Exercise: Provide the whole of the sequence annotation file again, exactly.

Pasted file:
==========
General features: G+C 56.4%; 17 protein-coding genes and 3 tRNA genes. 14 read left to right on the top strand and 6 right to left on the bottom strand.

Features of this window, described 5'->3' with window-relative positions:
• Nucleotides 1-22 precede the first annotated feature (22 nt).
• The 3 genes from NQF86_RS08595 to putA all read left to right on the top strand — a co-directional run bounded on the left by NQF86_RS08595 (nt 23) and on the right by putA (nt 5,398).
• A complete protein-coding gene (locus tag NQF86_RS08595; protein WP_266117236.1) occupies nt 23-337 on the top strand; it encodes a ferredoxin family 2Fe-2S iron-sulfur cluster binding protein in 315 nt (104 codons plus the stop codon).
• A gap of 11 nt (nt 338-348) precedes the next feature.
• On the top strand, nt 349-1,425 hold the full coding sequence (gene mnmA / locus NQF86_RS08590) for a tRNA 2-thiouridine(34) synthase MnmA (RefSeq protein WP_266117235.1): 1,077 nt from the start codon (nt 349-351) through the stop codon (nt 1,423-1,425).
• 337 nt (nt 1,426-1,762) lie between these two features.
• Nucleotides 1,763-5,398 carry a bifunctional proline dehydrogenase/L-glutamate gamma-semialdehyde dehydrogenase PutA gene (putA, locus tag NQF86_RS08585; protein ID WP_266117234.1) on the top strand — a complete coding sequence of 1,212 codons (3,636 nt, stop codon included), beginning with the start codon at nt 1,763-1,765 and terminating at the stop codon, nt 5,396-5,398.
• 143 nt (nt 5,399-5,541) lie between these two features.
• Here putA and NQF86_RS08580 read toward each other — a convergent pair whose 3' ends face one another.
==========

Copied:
General features: G+C 56.4%; 17 protein-coding genes and 3 tRNA genes. 14 read left to right on the top strand and 6 right to left on the bottom strand.

Features of this window, described 5'->3' with window-relative positions:
• Nucleotides 1-22 precede the first annotated feature (22 nt).
• The 3 genes from NQF86_RS08595 to putA all read left to right on the top strand — a co-directional run bounded on the left by NQF86_RS08595 (nt 23) and on the right by putA (nt 5,398).
• A complete protein-coding gene (locus tag NQF86_RS08595; protein WP_266117236.1) occupies nt 23-337 on the top strand; it encodes a ferredoxin family 2Fe-2S iron-sulfur cluster binding protein in 315 nt (104 codons plus the stop codon).
• A gap of 11 nt (nt 338-348) precedes the next feature.
• On the top strand, nt 349-1,425 hold the full coding sequence (gene mnmA / locus NQF86_RS08590) for a tRNA 2-thiouridine(34) synthase MnmA (RefSeq protein WP_266117235.1): 1,077 nt from the start codon (nt 349-351) through the stop codon (nt 1,423-1,425).
• 337 nt (nt 1,426-1,762) lie between these two features.
• Nucleotides 1,763-5,398 carry a bifunctional proline dehydrogenase/L-glutamate gamma-semialdehyde dehydrogenase PutA gene (putA, locus tag NQF86_RS08585; protein ID WP_266117234.1) on the top strand — a complete coding sequence of 1,212 codons (3,636 nt, stop codon included), beginning with the start codon at nt 1,763-1,765 and terminating at the stop codon, nt 5,396-5,398.
• 143 nt (nt 5,399-5,541) lie between these two features.
• Here putA and NQF86_RS08580 read toward each other — a convergent pair whose 3' ends face one another.